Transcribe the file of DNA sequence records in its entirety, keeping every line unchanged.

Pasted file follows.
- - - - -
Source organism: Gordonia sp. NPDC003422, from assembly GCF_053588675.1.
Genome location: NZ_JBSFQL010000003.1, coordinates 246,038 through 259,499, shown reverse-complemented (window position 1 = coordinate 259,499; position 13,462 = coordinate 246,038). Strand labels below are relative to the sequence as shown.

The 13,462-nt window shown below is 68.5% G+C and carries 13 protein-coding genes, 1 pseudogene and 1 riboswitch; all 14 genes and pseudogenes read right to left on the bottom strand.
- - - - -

Source organism: Gordonia sp. NPDC003422, from assembly GCF_053588675.1.
Genome location: NZ_JBSFQL010000003.1, coordinates 246,038 through 259,499, shown reverse-complemented (window position 1 = coordinate 259,499; position 13,462 = coordinate 246,038). Strand labels below are relative to the sequence as shown.

The 13,462-nt window shown below is 68.5% G+C and carries 13 protein-coding genes, 1 pseudogene and 1 riboswitch; all 14 genes and pseudogenes read right to left on the bottom strand.